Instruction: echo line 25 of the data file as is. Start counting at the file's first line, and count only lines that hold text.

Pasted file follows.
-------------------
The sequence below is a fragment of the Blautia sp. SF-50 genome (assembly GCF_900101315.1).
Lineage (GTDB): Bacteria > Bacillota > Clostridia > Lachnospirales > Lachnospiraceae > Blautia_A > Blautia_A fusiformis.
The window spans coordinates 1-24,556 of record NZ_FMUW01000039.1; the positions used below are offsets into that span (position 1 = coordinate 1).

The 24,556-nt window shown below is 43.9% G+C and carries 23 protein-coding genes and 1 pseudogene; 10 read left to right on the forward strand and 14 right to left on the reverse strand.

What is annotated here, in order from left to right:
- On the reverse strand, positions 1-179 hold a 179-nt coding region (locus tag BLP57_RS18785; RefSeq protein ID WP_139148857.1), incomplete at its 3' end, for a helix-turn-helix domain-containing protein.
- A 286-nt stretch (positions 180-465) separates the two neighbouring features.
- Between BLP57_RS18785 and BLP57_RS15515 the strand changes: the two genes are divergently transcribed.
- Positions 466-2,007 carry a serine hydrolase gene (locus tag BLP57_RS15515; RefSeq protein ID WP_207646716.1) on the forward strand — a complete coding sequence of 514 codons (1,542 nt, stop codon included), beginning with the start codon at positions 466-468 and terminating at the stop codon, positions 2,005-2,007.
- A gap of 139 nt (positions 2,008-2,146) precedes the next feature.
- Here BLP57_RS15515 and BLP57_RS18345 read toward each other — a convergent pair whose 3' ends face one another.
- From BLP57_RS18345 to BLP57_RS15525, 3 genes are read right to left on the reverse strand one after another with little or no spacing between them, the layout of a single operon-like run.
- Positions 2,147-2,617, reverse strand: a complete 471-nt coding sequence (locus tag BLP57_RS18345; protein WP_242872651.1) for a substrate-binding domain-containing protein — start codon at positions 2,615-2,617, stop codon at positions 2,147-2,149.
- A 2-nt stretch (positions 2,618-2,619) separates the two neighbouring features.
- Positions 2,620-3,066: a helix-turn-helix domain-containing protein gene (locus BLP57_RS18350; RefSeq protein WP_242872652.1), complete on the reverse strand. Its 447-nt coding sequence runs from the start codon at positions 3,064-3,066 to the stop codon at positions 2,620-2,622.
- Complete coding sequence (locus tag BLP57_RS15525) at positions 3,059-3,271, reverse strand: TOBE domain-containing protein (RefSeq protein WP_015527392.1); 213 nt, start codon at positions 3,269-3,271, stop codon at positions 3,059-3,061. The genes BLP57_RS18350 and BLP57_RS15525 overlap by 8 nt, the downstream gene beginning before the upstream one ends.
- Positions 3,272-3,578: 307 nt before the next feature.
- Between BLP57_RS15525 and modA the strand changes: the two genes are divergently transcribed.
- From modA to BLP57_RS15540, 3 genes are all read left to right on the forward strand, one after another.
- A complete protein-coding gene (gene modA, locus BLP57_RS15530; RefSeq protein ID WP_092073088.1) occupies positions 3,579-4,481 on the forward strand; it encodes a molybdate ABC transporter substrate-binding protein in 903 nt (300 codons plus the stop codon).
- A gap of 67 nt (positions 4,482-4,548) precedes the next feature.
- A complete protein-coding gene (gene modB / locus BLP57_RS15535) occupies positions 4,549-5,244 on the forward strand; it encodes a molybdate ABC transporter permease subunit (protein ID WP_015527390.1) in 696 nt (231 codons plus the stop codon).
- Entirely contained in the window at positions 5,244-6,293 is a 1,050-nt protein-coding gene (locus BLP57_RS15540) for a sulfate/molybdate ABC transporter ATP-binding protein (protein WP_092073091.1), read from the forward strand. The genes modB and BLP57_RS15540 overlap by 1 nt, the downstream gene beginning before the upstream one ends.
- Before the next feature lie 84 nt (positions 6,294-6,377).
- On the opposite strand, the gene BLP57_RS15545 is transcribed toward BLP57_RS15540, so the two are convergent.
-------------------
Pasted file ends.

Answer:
- On the opposite strand, the gene BLP57_RS15545 is transcribed toward BLP57_RS15540, so the two are convergent.